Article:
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Dysfunctional Brain Networking among Autonomic Regulatory Structures in Temporal Lobe Epilepsy Patients at High Risk of Sudden Unexpected Death in Epilepsy

Allen, LA; Harper, RM; Kumar, R; Guye, M; Ogren, JA; Lhatoo, SD; Lemieux, L; ... Diehl, B; + view all (2017) Dysfunctional Brain Networking among Autonomic Regulatory Structures in Temporal Lobe Epilepsy Patients at High Risk of Sudden Unexpected Death in Epilepsy. Frontiers in Neurology , 8 , Article 544. 10.3389/fneur.2017.00544. Green open access

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Abstract

BACKGROUND: Sudden unexpected death in epilepsy (SUDEP) is common among young people with epilepsy. Individuals who are at high risk of SUDEP exhibit regional brain structural and functional connectivity (FC) alterations compared with low-risk patients. However, less is known about network-based FC differences among critical cortical and subcortical autonomic regulatory brain structures in temporal lobe epilepsy (TLE) patients at high risk of SUDEP. METHODS: 32 TLE patients were risk-stratified according to the following clinical criteria: age of epilepsy onset, duration of epilepsy, frequency of generalized tonic–clonic seizures, and presence of nocturnal seizures, resulting in 14 high-risk and 18 low-risk cases. Resting-state functional magnetic resonance imaging (rs-fMRI) signal time courses were extracted from 11 bilateral cortical and subcortical brain regions involved in autonomic and other regulatory processes. After computing all pairwise correlations, FC matrices were analyzed using the network-based statistic. FC strength among the 11 brain regions was compared between the high- and low-risk patients. Increases and decreases in FC were sought, using high-risk > low-risk and low-risk > high-risk contrasts (with covariates age, gender, lateralization of epilepsy, and presence of hippocampal sclerosis). RESULTS: High-risk TLE patients showed a subnetwork with significantly reduced FC (t = 2.5, p = 0.029) involving the thalamus, brain stem, anterior cingulate, putamen and amygdala, and a second subnetwork with significantly elevated FC (t = 2.1, p = 0.031), which extended to medial/orbital frontal cortex, insula, hippocampus, amygdala, subcallosal cortex, brain stem, thalamus, caudate, and putamen. CONCLUSION: TLE patients at high risk of SUDEP showed widespread FC differences between key autonomic regulatory brain regions compared to those at low risk. The altered FC revealed here may help to shed light on the functional correlates of autonomic disturbances in epilepsy and mechanisms involved in SUDEP. Furthermore, these findings represent possible objective biomarkers which could help to identify high-risk patients and enhance SUDEP risk stratification via the use of non-invasive neuroimaging, which would require validation in larger cohorts, with extension to patients with other epilepsies and subjects who succumb to SUDEP.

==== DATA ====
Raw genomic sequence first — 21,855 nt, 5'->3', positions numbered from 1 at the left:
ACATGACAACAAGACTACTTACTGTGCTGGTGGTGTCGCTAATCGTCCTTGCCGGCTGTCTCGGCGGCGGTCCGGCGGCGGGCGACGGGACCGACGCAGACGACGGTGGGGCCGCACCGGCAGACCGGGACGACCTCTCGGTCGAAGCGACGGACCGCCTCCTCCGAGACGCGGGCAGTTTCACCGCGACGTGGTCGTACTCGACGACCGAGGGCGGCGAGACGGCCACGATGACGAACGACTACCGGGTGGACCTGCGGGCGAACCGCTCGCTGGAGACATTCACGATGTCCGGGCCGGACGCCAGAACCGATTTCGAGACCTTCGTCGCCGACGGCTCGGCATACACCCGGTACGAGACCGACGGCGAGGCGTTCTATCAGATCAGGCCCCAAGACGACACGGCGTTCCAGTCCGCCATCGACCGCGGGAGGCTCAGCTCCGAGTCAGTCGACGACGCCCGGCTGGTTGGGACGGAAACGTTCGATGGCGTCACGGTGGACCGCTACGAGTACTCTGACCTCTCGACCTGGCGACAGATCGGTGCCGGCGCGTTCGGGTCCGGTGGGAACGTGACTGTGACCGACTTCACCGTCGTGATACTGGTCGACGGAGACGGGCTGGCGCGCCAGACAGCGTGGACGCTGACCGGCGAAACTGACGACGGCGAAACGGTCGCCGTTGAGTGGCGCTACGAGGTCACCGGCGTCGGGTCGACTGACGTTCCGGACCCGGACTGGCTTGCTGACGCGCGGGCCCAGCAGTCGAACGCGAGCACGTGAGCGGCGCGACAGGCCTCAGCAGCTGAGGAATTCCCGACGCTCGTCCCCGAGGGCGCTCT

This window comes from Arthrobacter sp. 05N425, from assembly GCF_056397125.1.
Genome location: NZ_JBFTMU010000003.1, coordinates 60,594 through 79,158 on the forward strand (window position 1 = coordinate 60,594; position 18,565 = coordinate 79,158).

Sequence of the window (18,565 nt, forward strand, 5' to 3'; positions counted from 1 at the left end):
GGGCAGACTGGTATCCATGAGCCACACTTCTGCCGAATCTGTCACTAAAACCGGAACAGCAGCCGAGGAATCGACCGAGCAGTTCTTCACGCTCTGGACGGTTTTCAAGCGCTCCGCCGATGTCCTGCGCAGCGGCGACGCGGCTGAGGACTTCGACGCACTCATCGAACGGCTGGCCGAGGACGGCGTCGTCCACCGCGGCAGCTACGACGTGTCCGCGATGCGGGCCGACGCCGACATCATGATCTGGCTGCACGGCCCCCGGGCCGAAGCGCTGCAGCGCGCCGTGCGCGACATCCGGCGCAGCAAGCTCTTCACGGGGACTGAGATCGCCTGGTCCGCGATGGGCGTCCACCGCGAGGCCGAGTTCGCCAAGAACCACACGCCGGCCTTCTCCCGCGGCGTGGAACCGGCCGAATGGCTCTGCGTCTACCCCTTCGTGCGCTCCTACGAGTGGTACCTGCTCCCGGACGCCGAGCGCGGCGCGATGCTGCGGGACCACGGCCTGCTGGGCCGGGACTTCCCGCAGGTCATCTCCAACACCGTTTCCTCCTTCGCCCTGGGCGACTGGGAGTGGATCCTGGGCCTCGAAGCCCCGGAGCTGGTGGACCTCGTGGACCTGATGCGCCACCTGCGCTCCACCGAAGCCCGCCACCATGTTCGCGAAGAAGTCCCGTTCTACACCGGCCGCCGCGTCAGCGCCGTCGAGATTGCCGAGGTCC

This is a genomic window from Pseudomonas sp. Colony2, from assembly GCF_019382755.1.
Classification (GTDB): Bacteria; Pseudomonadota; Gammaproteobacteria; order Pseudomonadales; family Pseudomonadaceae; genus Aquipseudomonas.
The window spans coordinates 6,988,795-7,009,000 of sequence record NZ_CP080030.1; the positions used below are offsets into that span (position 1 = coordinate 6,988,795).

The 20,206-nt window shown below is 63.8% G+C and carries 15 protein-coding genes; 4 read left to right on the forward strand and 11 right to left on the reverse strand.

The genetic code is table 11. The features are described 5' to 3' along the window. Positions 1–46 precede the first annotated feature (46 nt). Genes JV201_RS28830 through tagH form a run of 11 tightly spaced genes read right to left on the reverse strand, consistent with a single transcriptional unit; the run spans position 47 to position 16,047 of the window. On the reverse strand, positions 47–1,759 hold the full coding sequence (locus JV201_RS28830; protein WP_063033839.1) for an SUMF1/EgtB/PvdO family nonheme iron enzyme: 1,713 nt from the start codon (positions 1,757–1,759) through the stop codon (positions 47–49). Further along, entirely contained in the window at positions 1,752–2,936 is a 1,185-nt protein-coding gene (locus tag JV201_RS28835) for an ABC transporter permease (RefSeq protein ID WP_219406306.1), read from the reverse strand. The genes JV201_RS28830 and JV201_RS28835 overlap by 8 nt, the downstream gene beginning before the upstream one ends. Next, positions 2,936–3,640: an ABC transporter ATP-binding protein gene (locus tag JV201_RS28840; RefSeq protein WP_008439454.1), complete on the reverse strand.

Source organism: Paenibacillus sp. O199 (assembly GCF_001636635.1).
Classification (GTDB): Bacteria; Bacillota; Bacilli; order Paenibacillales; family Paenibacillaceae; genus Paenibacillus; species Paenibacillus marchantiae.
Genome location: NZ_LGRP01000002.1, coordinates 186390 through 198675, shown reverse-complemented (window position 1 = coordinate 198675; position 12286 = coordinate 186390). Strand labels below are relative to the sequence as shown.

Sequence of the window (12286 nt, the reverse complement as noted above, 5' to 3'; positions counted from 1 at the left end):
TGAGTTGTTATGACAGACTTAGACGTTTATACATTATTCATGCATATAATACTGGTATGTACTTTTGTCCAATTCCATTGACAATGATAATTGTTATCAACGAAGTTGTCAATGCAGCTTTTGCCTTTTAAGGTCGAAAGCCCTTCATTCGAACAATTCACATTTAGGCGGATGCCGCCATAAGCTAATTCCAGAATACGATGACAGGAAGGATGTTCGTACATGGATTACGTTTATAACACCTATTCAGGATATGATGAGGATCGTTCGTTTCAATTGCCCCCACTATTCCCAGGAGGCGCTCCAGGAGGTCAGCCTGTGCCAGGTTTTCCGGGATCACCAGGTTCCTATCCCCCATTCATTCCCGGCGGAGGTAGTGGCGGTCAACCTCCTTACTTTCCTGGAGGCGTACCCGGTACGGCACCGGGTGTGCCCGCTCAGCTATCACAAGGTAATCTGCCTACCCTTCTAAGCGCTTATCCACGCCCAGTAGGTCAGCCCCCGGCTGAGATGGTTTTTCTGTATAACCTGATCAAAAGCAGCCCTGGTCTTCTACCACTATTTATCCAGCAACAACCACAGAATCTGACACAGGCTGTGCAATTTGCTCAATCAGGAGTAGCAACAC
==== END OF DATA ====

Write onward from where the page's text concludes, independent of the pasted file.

Type: Article
Title: Dysfunctional Brain Networking among Autonomic Regulatory Structures in Temporal Lobe Epilepsy Patients at High Risk of Sudden Unexpected Death in Epilepsy
Open access status: An open access version is available from UCL Discovery
DOI: 10.3389/fneur.2017.00544
Publisher version: http://dx.doi.org/10.3389/fneur.2017.00544
Language: English
Additional information: © 2017 Allen, Harper, Kumar, Guye, Ogren, Lhatoo, Lemieux, Scott, Vos, Rani and Diehl. This is an open-access article distributed under the terms of the Creative Commons Attribution License (CC BY). The use, distribution or reproduction in other forums is permitted, provided the original author(s) or licensor are credited and that the original publication in this journal is cited, in accordance with accepted academic practice. No use, distribution or reproduction is permitted which does not comply with these terms.
Keywords: Science & Technology, Life Sciences & Biomedicine, Clinical Neurology, Neurosciences, Neurosciences & Neurology, graph theory, resting state, functional connectivity, hippocampus, insula, CENTRAL HYPOVENTILATION SYNDROME, HEART-RATE-VARIABILITY, STATE FUNCTIONAL CONNECTIVITY, MEDIAL PREFRONTAL CORTEX, OBSTRUCTIVE SLEEP-APNEA, VOXEL-BASED MORPHOMETRY, INSULAR CORTEX, BLOOD-PRESSURE, ELECTRICAL-STIMULATION, CARDIOVASCULAR CONTROL
UCL classification: UCL
UCL > Provost and Vice Provost Offices > School of Life and Medical Sciences
UCL > Provost and Vice Provost Offices > School of Life and Medical Sciences > Faculty of Brain Sciences
UCL > Provost and Vice Provost Offices > School of Life and Medical Sciences > Faculty of Brain Sciences > UCL Queen Square Institute of Neurology
UCL > Provost and Vice Provost Offices > School of Life and Medical Sciences > Faculty of Brain Sciences > UCL Queen Square Institute of Neurology > Clinical and Experimental Epilepsy
UCL > Provost and Vice Provost Offices > UCL BEAMS
UCL > Provost and Vice Provost Offices > UCL BEAMS > Faculty of Engineering Science
UCL > Provost and Vice Provost Offices > UCL BEAMS > Faculty of Engineering Science > Dept of Computer Science
URI: https://discovery.ucl.ac.uk/id/eprint/10026062
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